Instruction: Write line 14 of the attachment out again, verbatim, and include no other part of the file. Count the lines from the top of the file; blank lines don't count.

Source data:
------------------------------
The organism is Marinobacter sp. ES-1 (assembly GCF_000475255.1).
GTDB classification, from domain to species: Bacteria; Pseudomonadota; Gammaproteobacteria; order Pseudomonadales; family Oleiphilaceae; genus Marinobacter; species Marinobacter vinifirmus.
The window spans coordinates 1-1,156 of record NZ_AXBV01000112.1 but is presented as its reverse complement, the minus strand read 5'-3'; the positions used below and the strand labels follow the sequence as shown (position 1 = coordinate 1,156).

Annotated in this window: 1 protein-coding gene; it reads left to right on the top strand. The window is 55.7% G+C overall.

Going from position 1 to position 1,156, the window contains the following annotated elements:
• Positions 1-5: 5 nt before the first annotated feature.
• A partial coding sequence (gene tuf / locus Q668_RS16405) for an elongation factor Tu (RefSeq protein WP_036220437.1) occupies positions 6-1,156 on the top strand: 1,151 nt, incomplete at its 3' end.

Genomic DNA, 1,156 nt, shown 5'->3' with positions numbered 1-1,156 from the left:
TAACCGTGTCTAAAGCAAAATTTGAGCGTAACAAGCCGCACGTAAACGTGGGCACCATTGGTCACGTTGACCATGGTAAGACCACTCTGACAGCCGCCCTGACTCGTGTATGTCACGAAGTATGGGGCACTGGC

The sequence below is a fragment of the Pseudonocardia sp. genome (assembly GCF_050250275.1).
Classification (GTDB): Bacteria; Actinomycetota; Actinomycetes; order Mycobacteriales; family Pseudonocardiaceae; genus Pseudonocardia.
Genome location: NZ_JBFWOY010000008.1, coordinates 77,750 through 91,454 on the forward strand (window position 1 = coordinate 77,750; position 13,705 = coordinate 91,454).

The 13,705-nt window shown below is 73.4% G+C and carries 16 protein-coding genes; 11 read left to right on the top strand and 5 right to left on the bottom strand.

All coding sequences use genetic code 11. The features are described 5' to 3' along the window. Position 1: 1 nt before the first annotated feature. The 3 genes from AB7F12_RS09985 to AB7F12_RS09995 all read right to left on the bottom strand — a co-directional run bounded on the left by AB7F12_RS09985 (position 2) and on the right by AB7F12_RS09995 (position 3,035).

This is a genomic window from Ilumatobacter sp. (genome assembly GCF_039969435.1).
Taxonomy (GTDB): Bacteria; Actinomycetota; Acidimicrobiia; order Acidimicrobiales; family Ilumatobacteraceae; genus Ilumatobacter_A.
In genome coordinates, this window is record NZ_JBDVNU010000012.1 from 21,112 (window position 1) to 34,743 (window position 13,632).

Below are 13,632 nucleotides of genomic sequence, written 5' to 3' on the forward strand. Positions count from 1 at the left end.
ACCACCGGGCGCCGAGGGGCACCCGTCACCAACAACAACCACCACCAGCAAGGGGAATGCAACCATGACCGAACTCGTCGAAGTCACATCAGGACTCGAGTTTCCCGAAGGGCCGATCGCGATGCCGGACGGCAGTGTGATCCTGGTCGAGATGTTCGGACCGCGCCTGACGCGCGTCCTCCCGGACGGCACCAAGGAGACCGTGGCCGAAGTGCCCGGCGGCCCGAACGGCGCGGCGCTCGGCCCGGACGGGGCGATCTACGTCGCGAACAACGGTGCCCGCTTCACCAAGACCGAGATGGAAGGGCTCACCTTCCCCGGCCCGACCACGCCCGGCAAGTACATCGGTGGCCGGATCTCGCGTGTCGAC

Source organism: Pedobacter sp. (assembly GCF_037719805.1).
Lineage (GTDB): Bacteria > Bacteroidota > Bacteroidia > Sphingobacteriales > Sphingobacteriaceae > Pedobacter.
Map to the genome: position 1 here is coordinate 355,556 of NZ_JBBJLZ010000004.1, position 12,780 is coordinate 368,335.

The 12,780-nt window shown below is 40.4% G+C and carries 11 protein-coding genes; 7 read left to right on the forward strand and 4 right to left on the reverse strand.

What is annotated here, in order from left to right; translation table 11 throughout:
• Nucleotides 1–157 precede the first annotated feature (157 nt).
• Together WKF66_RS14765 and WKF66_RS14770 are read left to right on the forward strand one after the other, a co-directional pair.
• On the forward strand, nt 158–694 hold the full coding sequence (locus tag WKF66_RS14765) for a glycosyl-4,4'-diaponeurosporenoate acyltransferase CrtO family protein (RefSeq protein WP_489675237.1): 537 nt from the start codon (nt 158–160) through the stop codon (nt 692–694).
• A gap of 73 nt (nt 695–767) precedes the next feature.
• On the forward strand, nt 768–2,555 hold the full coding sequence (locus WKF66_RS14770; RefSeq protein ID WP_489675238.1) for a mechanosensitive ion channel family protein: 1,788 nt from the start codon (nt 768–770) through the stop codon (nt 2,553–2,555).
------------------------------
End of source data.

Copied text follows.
All coding sequences use genetic code 11. The features are described 5' to 3' along the window. Position 1: 1 nt before the first annotated feature. The 3 genes from AB7F12_RS09985 to AB7F12_RS09995 all read right to left on the bottom strand — a co-directional run bounded on the left by AB7F12_RS09985 (position 2) and on the right by AB7F12_RS09995 (position 3,035).